Israeli Prime Minister-designate Benjamin Netanyahu has been forced to forge a narrow right-wing government after Ehud Barak and his Labor Party broke off unity coalition talks over the weekend.
While Barak was willing to join a Netanyahu government in order to remain defense minister, the rest of his party refused to compromise their socialist economic and land-for-peace policies to sit in a Likud-led coalition.
As a result, Netanyahu on Sunday quickly concluded a coalition deal with his largest right-wing partner, Israel Beiteinu, by handing party leader Avigdor Lieberman the Foreign Ministry. Israel Beiteinu will also receive at least five more ministerial positions.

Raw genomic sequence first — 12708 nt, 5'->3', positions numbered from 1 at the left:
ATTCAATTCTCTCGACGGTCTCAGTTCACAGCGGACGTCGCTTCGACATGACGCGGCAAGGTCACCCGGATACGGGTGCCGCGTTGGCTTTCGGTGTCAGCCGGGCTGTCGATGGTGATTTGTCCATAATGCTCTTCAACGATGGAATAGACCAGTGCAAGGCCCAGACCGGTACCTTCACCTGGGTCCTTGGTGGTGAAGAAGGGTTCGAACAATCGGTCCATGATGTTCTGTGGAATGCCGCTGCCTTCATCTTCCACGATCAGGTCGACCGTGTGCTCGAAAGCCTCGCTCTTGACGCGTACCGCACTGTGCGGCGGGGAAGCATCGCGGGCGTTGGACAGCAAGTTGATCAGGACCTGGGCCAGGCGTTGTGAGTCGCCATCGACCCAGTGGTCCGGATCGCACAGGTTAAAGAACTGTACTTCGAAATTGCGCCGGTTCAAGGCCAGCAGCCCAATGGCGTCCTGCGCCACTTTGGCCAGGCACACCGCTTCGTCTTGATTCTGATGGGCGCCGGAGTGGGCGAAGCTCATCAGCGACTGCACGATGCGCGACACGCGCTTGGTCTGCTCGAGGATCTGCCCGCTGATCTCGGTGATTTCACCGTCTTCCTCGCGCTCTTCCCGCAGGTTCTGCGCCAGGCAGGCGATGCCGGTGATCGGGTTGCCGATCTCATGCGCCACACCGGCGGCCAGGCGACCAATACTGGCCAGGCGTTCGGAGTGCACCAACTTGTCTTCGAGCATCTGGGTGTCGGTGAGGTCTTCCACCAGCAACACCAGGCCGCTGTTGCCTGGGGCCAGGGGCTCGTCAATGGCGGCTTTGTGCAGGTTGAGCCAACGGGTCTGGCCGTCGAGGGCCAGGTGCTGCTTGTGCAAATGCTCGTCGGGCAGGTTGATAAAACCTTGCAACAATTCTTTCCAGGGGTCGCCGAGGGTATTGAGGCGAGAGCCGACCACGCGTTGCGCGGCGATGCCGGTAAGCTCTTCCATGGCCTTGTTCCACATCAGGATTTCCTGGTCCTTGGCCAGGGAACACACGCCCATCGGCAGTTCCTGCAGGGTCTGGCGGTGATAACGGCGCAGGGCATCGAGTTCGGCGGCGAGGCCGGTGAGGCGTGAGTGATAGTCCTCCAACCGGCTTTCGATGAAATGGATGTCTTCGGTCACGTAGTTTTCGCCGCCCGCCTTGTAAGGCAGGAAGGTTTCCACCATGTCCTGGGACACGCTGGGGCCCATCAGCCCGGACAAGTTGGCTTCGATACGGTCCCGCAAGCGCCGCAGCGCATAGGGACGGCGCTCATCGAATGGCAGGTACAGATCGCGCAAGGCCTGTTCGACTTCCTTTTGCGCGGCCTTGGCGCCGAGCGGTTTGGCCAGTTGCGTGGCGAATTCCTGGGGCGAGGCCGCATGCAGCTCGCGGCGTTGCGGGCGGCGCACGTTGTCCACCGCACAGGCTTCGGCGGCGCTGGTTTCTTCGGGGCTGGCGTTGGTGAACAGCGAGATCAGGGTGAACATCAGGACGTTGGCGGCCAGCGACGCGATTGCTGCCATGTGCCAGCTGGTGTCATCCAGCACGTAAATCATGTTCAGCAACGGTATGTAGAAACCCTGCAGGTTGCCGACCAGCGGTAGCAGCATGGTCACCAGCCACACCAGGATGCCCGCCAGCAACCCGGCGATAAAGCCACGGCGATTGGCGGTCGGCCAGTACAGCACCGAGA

That news did not sit well with some Israelis, who fear that Lieberman, having been labeled a "racist" by the Israeli media for demanding loyalty from the nation's Arab population, will sully Israel's image on the international stage.
Others noted that with his tough exterior, Lieberman might be the perfect foreign minister to stand up to expected increased pressure from Europe and the Obama Administration to surrender more land to the Arabs.
Netanyahu is also working to bring Shas, United Torah Judaism and the Jewish Home parties into his government for a slim 61-seat Knesset majority.